NEW YORK – Matt Long poked around the sooty ground in front of the charred remains of his home of 15 years.
Nothing inside survived the post-Hurricane Sandy fire that ravaged the beachfront hamlet of Breezy Point, N.Y. Long and his wife, Mary, were trying to salvage the only keepsakes they could: octagonal stones, each six inches across. One bore the handprint of 10-year-old Grace, the other was made by 8-year-old Emily.
The house on Gotham Walk and 110 others were destroyed by fire on that stretch of peninsula on the southwestern tip of New York City’s Queens borough, about 10 miles by air from John F. Kennedy International Airport.
It’s awful, said Long, 46. There’s a lot of history in this place, and now it’s all gone.
Mary, 38, stood on what used to be the family’s front stoop and wiped away tears. The neighborhood nicknamed the Irish Riviera was unrecognizable.
In addition to the structures claimed by fire, many more of Breezy Point’s 2,834 houses were waterlogged, missing walls or listing on sunken foundations.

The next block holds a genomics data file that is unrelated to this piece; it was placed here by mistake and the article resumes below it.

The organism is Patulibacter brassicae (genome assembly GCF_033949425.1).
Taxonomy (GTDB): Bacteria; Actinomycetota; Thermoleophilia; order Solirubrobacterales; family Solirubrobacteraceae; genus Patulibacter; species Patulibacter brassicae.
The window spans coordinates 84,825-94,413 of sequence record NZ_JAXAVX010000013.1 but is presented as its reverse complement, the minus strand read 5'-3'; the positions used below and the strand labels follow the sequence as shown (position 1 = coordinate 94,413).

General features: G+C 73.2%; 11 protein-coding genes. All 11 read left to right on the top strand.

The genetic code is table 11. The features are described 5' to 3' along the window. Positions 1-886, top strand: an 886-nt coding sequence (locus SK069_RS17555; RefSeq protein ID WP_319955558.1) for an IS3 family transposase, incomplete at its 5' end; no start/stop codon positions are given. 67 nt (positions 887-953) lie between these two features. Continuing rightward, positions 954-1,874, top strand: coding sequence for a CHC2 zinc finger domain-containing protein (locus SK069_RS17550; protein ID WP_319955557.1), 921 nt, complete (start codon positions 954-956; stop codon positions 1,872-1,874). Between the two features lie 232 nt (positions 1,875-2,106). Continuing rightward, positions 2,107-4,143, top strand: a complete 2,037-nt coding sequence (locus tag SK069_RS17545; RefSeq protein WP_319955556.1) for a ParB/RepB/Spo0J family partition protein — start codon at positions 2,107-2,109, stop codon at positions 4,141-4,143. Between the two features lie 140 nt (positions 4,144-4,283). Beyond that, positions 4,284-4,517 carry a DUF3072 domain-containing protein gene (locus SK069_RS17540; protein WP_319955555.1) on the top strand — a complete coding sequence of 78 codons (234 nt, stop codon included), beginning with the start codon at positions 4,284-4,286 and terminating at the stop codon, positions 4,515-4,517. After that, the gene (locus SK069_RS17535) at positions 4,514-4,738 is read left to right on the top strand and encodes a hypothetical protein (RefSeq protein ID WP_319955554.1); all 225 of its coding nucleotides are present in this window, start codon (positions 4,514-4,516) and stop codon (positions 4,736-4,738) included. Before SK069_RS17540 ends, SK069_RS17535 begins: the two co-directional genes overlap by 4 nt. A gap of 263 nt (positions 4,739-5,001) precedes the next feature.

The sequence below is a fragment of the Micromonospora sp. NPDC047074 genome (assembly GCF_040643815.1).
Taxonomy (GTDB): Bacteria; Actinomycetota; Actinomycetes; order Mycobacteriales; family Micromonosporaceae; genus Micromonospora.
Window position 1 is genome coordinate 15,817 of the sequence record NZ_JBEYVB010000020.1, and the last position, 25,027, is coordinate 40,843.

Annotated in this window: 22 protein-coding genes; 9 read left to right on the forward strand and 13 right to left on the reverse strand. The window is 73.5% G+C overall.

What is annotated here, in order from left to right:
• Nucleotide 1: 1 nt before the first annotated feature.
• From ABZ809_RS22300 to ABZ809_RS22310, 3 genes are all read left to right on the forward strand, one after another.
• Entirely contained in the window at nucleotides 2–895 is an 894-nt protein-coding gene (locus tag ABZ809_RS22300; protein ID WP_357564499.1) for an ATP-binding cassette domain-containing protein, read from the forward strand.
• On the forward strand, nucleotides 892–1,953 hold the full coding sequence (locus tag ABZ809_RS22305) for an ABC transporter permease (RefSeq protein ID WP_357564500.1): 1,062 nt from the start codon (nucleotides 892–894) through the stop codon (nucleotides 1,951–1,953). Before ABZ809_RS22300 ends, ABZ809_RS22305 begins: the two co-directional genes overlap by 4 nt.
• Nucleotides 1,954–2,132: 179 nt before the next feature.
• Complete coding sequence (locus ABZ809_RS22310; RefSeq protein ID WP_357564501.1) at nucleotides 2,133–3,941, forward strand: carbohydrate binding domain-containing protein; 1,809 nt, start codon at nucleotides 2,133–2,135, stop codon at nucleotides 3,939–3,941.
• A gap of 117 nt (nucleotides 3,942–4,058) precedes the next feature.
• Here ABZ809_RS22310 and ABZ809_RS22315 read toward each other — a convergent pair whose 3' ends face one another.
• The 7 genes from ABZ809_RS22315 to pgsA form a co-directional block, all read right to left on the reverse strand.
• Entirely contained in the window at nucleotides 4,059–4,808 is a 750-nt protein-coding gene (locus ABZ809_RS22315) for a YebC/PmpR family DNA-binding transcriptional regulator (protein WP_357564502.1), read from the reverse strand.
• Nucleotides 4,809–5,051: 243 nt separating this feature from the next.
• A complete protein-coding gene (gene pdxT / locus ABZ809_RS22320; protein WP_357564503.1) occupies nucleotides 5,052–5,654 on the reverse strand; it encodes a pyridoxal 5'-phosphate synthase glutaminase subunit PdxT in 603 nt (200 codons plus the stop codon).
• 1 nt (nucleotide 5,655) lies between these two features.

Investigators were still trying to determine the cause, Cassano said.
The fire started in one corner of the neighborhood. The National Weather Service recorded gusts nearby of as much as 79 mph, so winds had more than enough strength to fan the flames and help them travel.
Fire was jumping from house to house, resident John Whelan said.
Those who ignored the evacuation order included Bill and Mary Norton, both 88, who were ferried over the flooded road yesterday morning in a small boat.
As his rescuers eased him into a plastic chair next to his wife outside of Breezy Point’s security office, Bill Norton groped for the words to describe the storm, and came up with only two: Jesus, horrible.
This used to be heaven, and now it’s turned into a nightmare, said Debra Spyliopulos, surveying the expanse of water that had been a beach.